Monday, 12 January 2009

Cry "God for Harry! England and Saint George!"

On Saturday I drove down to the cathedral city of Lichfield, armed with a new lens which I was keen to try out within the demanding environs of the cathedral.

More of the photos I took later because little did I expect to see the life size painting St George and Dead Soldier by Scott Norwood Witts, which is currently touring the nation.

I found the subject unusual and moving, leaving me with several unanswered questions and an appreciation of how important it is to challenge conventional wisdom.

The painting draws attention to the fact that while subsequent myth has portrayed the saint in relation to crusades (religious wars), the earliest traditions about him were as an honourable dissenter against oppression who chose a risky path in challenging the Emperor and paid for it with his life.

As a high ranking soldier of the Roman Empire converting to Christianity was extremely dangerous, yet George’s faith inspired him to put down his weapons and personally confront the Emperor Diocletian over his persecution of Christians.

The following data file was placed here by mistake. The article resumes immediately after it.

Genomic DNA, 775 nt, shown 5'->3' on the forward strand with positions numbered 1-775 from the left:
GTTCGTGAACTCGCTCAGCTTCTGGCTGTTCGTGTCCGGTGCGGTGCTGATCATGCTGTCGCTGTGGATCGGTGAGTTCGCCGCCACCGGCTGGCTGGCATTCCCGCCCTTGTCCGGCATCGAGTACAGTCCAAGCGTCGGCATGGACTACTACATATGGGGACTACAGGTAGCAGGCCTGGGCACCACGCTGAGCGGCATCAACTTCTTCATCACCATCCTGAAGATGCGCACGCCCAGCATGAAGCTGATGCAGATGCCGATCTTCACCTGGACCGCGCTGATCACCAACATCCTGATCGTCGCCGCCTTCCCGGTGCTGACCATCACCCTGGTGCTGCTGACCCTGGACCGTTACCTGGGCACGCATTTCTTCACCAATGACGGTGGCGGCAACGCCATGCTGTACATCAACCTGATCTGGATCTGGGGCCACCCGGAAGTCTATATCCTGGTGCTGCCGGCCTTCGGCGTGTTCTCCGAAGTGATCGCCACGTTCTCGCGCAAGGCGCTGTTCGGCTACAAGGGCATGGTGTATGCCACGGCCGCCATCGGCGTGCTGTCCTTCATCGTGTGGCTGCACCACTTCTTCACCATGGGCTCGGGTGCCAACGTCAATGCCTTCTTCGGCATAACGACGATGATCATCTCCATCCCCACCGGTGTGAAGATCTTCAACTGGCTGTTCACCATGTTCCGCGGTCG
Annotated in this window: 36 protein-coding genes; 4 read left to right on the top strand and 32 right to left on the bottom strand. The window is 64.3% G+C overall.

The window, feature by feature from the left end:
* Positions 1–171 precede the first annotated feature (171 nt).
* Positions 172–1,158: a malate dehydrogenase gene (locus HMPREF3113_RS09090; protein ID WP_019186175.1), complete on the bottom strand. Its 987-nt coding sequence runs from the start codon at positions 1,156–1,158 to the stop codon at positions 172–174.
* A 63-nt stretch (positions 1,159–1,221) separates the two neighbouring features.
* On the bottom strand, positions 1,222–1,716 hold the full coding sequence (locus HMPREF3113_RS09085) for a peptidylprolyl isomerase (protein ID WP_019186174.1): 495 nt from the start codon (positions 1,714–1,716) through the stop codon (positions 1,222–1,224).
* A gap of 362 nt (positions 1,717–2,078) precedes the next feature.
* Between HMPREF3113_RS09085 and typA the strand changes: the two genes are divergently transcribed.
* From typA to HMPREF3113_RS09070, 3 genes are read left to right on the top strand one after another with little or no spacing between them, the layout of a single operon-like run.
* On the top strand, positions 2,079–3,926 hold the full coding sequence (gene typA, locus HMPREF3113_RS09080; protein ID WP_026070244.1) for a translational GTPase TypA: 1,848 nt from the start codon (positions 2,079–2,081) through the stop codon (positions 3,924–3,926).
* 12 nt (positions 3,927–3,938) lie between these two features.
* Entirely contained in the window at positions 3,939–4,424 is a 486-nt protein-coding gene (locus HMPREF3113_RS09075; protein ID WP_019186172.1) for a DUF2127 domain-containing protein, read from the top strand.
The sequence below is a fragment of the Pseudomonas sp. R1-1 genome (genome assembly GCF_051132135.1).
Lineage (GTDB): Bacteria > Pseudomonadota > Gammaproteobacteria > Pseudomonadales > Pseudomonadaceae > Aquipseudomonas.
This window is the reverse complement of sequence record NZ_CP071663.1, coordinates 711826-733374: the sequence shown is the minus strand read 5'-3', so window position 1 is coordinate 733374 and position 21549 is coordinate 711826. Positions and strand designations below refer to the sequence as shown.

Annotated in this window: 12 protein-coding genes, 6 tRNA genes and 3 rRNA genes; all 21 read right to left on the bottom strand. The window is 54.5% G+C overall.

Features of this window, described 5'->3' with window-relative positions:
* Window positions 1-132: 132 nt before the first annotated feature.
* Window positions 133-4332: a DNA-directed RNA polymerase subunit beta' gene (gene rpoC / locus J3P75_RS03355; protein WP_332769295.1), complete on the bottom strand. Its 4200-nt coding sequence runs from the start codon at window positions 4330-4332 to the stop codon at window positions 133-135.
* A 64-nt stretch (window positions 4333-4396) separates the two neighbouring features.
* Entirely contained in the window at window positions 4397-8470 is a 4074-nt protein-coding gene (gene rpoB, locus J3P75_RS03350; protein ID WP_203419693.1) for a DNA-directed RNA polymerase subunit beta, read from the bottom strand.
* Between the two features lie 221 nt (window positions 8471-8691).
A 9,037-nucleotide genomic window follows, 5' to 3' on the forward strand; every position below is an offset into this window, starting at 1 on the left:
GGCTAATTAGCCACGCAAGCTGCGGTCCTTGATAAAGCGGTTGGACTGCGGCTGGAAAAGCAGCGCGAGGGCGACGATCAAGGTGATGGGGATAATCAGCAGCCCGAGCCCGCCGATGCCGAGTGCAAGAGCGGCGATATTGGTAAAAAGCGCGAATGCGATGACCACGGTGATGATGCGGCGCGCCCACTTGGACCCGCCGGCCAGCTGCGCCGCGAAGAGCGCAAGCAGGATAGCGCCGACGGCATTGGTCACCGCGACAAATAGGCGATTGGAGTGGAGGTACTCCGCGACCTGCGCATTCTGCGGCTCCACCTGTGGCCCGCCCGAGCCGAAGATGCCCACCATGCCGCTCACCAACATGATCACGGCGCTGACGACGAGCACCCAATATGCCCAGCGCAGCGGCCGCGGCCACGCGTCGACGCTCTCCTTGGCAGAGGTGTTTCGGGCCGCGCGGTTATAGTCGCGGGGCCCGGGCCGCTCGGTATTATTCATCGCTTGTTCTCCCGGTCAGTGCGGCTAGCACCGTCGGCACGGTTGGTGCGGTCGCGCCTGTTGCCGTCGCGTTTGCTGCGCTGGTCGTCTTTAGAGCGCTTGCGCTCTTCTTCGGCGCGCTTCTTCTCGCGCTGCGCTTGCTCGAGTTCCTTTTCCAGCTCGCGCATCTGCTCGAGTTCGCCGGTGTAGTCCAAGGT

The artist comments:

“The patron saint of soldiers and England is shown battle weary, identifying another fatality of war - exploding the contrived mythical identity developed during The Crusades, to reveal a man in mourning.

The painting St George and Dead Soldier has been inspired by British Forces overseas and the historical misrepresentation of St George. As patron of soldiers and England, he is representative of both the military and the English people”.

Scott Norwood Witts has previously exhibited at the American Church in London and the Carmelite Friary in Kent. Other commissions have included altarpieces at Dover Castle and the Royal Garrison Church at British Army HQ Aldershot.


  1. This is wonderful! I love this. Thanks so much for sharing. And your new header is fabulous. When I opened your blog, I said, "wow!!"

  2. Is this the same St. George that is often depicted on canvas as slaying the dragon? Definitely a different perspective on the man and a most powerful painting I must say.